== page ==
Towards the Fear at NYU Steinhardt's Drama Therapy program
An Interview with Joe Salvatore

Indie Theater Now asked Joe Salvatore a few questions about this upcoming event.

What’s this play about (in a few sentences); and what particular current issues are you addressing in it?

Towards the Fear is part of a larger performance series sponsored by NYU Steinhardt's Drama Therapy program and supported by a grant from the Billy Rose Foundation. The series produces three shows per year, all of which explore some element of Therapeutic Theatre, defined as a process of inquiry, an embodied investigation in collaboration with others. The focus of this particular project aims to explore the long-range impacts of bullying, social combat, and aggression from childhood into adulthood. I settled on the topic of bullying and social combat, given its ongoing presence in the current national news and because of New York state’s recent implementation of DASA, the Dignity for All Students Act, which attempts to provide all public school students (Pre-K-12) with “a safe and supportive environment free from discrimination, intimidation, taunting, harassment, and bullying."


Why is this issue/these issues important to you? Why should it be important to the audience?

The issue of bullying has taken a significant position in contemporary culture, and I think I have a responsibility as a theatre artist to respond to current events. Additionally, I have lots of questions about how my own past experiences of being bullied, being an aggressor, or being a bystander affect my current interactions with other people. As an artist, I like to make work that attempts to answer questions that I have about the world I live in.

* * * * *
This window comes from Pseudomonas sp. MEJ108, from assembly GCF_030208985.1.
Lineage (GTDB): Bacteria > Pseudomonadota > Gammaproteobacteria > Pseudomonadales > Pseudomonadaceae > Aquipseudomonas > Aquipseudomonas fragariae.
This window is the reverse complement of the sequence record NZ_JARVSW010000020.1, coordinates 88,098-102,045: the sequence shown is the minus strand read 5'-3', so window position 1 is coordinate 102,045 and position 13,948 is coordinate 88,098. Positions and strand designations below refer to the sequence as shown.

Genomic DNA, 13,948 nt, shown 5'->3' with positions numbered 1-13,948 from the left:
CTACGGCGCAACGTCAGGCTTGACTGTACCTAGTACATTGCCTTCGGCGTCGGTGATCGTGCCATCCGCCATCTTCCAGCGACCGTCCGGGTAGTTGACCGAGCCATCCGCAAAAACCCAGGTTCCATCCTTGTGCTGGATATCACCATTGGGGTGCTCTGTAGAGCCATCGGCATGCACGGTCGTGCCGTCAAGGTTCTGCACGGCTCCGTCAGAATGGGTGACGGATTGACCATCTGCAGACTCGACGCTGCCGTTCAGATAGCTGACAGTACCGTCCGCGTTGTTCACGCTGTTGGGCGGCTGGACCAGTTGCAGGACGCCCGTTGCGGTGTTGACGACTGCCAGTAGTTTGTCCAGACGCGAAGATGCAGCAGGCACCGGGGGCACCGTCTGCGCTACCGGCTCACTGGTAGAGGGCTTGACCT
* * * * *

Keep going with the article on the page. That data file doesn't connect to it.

Can a play actually bring about social change? How?

I think a play can bring about social change over an extended period of time. I think that real, sustainable social change happens very slowly, and my role as an artist in that change is to create work that asks people to think about possibilities. Upon seeing this particular play, I want adults who deal with young people on a regular basis--teachers, coaches, parents--to think carefully about how they can create environments where young people are interacting with each other in positive ways. Hopefully, by hearing the stories from other adults, people can understand the long-range effects of negative childhood interactions.


If you could get one real person (past or present) to be the spokesperson for your play, who would you choose and why; and what would you want them to tell people about your work?

We interview 33 people for this project, and 16 of them have emerged as voices in the script. All of our interview participants are spokespeople for this play. We have benefited greatly from their generosity and time. I hope that they would tell other people that the interview process was a valuable experience for them.


Which is more important to you in your playwriting, and why: to tell an authentic story, to make the audience laugh, to make the audience cry, or to make the audience think?

I'm most interested in an audience member leaving the theatre with new questions, as questions are great evidence of learning. I think of this interview theatre work as a meditation on a particular subject area. I'm not trying to preach one way of being over another, but more importantly, I want people to be intentional about their interactions with others rather than simply moving through life and interacting out of habits that have been formed. It's only through reflection that we find that intentionality, and that's what I hope Towards the Fear can facilitate for its audiences.


posted April 10, 2014